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Chamaecyparis thyoides
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       Known as Atlantic White Cedar, this native conifer has to be among my favorites. There are many selections available, predicted to have a variety of heights. This would be my choice over the ubiquitous Leyland Cypress. The growth habit is similar, although somewhat slower. They appreciate dampness, occurring naturally in swampy areas, but also seem to thrive in ordinary garden conditions. They are my first choice for planting wet areas, have the formality that some beds require and yet fit naturally in nearly any landscape. For versatility, the Chamaecyparis thyoides are my first choice.

       Be aware that a species Chamaecyparis thyoides can grow to 40-50 ft. high, also a lovely tree in the right place, but  be careful when you shop!

Click on thumbnails for larger images.

Chamaecyparis thyoides 'Little Jamie'       Predicted size:  4.5 ft. x 18 inches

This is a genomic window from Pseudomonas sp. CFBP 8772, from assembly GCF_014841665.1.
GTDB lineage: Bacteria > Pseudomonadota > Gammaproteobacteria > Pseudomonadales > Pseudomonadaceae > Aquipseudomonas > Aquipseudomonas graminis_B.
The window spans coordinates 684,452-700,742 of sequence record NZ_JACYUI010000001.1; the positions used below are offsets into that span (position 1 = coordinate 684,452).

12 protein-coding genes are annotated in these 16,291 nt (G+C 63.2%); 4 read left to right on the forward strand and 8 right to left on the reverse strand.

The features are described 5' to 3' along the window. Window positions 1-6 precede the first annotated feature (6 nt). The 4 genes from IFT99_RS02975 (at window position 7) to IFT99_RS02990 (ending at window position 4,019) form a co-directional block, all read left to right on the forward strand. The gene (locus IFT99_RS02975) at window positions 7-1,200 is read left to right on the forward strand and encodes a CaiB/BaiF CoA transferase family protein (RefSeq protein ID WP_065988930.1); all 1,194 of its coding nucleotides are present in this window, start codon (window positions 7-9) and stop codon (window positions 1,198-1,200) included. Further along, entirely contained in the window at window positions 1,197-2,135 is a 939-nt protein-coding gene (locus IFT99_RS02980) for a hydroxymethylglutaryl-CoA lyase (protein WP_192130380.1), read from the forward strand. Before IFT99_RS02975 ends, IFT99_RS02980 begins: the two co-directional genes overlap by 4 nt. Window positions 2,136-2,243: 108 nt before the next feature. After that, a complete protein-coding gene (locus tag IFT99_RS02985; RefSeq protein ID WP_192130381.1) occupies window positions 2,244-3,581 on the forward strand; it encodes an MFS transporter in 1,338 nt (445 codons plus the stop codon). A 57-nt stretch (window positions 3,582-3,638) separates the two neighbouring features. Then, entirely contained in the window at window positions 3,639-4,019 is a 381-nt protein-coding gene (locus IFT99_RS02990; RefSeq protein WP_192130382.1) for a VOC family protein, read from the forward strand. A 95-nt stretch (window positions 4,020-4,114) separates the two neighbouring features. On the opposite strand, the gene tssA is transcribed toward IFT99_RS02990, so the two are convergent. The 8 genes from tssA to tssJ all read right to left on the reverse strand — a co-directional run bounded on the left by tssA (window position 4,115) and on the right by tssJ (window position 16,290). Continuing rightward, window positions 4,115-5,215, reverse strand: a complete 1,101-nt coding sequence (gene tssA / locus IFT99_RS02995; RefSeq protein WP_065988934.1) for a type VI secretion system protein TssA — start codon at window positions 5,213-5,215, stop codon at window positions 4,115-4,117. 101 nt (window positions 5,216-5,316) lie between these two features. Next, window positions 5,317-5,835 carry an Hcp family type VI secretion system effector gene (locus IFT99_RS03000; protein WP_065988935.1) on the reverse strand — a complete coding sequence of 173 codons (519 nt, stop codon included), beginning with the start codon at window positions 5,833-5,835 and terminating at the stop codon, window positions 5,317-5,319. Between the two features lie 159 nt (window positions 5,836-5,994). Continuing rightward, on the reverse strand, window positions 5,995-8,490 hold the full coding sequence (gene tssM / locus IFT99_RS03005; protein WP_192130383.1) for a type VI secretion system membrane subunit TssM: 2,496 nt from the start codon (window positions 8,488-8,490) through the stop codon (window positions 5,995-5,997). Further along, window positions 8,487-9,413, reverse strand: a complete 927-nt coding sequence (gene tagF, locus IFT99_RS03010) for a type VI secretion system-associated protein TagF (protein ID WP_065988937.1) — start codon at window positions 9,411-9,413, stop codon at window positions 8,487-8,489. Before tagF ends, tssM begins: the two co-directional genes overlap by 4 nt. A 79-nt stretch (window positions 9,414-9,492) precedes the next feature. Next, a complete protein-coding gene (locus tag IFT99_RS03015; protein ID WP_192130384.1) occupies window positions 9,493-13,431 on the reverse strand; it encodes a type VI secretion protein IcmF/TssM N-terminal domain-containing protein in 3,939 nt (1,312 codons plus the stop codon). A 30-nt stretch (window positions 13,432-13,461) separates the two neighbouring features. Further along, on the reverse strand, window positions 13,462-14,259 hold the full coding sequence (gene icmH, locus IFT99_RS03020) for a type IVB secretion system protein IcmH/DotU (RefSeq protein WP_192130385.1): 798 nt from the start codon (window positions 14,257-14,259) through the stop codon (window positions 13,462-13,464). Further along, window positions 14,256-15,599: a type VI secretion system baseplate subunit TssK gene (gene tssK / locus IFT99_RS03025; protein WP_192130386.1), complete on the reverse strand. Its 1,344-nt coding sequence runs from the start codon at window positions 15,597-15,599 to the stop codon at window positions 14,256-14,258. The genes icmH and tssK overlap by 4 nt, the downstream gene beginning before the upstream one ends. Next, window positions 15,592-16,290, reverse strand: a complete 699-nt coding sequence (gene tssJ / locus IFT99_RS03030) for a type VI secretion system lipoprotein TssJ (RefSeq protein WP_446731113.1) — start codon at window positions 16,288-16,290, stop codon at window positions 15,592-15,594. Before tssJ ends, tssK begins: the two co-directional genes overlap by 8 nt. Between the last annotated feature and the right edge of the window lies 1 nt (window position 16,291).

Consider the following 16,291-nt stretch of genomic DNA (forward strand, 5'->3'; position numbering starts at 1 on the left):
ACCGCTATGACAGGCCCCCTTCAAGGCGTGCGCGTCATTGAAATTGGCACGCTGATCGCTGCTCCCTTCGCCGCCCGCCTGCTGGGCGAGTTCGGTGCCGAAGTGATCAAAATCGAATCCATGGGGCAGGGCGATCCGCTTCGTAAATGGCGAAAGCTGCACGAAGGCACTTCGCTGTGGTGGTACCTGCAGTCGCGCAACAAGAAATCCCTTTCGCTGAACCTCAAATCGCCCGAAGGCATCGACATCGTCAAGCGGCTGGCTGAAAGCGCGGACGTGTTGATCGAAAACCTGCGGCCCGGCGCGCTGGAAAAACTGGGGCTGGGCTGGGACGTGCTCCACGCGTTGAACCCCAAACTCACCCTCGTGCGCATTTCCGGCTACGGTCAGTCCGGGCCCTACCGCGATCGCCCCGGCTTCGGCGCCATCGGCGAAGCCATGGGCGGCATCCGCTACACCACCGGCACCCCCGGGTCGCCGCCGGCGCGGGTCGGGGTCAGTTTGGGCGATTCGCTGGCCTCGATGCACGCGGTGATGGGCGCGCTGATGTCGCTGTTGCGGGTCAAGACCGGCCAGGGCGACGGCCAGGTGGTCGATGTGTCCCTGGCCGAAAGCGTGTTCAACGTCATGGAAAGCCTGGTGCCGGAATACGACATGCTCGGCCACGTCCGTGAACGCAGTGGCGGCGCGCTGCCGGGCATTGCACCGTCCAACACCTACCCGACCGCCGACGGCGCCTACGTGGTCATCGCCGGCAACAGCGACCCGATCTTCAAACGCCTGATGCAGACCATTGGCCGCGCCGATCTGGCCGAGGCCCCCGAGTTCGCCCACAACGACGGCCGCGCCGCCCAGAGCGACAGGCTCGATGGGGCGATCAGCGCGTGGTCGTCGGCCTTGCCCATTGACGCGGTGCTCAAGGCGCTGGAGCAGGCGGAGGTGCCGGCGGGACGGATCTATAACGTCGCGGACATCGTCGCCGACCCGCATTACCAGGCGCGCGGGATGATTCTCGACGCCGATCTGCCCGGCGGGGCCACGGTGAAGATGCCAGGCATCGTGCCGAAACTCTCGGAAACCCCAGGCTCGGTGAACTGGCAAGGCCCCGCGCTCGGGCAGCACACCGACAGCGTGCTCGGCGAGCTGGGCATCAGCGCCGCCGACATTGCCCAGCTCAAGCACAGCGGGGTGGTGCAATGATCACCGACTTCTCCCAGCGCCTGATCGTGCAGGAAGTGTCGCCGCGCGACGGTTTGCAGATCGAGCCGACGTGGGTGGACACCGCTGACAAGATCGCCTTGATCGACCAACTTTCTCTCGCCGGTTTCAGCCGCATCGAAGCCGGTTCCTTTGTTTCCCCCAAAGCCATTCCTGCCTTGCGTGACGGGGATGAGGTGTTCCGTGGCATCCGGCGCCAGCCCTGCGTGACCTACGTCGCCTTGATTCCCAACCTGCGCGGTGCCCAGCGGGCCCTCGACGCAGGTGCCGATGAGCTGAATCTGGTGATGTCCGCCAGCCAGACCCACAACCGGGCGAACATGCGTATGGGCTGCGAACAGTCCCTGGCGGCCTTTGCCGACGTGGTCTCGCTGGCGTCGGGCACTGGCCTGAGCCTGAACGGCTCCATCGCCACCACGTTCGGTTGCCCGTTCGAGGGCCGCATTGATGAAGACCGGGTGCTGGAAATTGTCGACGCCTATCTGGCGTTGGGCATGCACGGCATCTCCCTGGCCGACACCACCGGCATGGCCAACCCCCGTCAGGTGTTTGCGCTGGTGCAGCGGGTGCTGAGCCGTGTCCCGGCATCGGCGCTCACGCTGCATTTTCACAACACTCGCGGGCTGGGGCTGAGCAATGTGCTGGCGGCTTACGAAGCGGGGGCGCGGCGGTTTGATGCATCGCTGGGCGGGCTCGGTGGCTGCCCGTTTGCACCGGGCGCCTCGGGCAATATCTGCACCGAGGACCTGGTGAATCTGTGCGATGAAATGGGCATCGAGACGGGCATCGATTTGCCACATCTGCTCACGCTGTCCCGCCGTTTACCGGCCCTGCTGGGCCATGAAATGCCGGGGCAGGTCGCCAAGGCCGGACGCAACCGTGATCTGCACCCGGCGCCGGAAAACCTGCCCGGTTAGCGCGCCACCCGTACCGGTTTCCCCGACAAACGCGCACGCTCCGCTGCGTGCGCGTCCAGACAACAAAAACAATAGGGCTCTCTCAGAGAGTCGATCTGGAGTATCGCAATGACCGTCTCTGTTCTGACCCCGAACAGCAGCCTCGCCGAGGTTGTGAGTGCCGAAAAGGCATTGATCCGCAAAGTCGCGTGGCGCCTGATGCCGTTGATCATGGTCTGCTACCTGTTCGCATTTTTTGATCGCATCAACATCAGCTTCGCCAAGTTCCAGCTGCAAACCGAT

'Little Jamie' apparently had too many vitamins.  It was predicted to be only 2 feet tall, but it has now grown to about 4.5 feet tall and about 18" wide. It is the upright conifer to the right in the photo below.  You can see that it's growth habit is the same as it's cousin 'Meth Dwarf', but quite different, so far, from the weaker 'Shiva'. It grows in a difficult spot, close to hot pavement on two sides, in full sun.  'Jamie' has not complained.

Sentries - 'Meth Dwarf' to the left         'Little Jamie' to the right.

both recommended by Adrian Bloom

Chamaecyparis thyoides 'Meth Dwarf'                Predicted size:  5 ft. x 18 inches

'Meth Dwarf' stands to the left in the above photo, indicating a bridge crossing of a small stream that wanders through the conifer garden. Predicted to be only 5 feet tall and 18 inches wide, it seems to have reached it mature size. It has multiple trunks, but does not splay out in heavy rain or snow.  Both are planted in slightly amended soil in full sun.

Chamaecyparis thyoides 'Shiva'    There is a lot of discussion about whether or not this is a thyoides. Researching online indicates that some are convinced it is although I have been unable to locate a definitive answer. Appearances can certainly be misleading.

Unlike it's cousins in my garden, this plant had a hard time getting established and appeared to have died, but returned from the dead and has did quite well through a wet summer.  The droughty years almost did it in.  Now that it is more mature, it  withstood an extremely dry, hot summer in 2006, planted in only slightly amended soil and full sun.